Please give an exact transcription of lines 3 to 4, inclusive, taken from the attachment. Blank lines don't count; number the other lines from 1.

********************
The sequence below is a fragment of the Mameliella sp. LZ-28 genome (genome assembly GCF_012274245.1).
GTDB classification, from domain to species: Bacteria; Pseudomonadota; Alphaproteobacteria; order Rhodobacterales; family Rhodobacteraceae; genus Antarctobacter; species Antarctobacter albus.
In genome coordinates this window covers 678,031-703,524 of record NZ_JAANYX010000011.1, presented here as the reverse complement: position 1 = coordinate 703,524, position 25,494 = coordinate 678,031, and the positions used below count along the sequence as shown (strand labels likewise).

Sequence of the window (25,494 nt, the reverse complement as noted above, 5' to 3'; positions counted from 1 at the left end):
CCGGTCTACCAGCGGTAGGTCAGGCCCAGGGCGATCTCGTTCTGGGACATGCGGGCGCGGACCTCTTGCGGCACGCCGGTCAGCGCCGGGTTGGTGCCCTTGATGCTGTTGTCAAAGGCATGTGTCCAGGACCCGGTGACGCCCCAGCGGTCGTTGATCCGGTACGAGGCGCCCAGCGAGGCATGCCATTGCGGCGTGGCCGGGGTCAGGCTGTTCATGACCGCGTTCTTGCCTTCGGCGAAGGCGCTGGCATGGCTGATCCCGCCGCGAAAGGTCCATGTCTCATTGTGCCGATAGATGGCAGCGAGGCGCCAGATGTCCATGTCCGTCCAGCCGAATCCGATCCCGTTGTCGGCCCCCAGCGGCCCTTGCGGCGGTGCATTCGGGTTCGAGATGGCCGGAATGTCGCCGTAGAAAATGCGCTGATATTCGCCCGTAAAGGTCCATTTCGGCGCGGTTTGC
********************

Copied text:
In genome coordinates this window covers 678,031-703,524 of record NZ_JAANYX010000011.1, presented here as the reverse complement: position 1 = coordinate 703,524, position 25,494 = coordinate 678,031, and the positions used below count along the sequence as shown (strand labels likewise).

Sequence of the window (25,494 nt, the reverse complement as noted above, 5' to 3'; positions counted from 1 at the left end):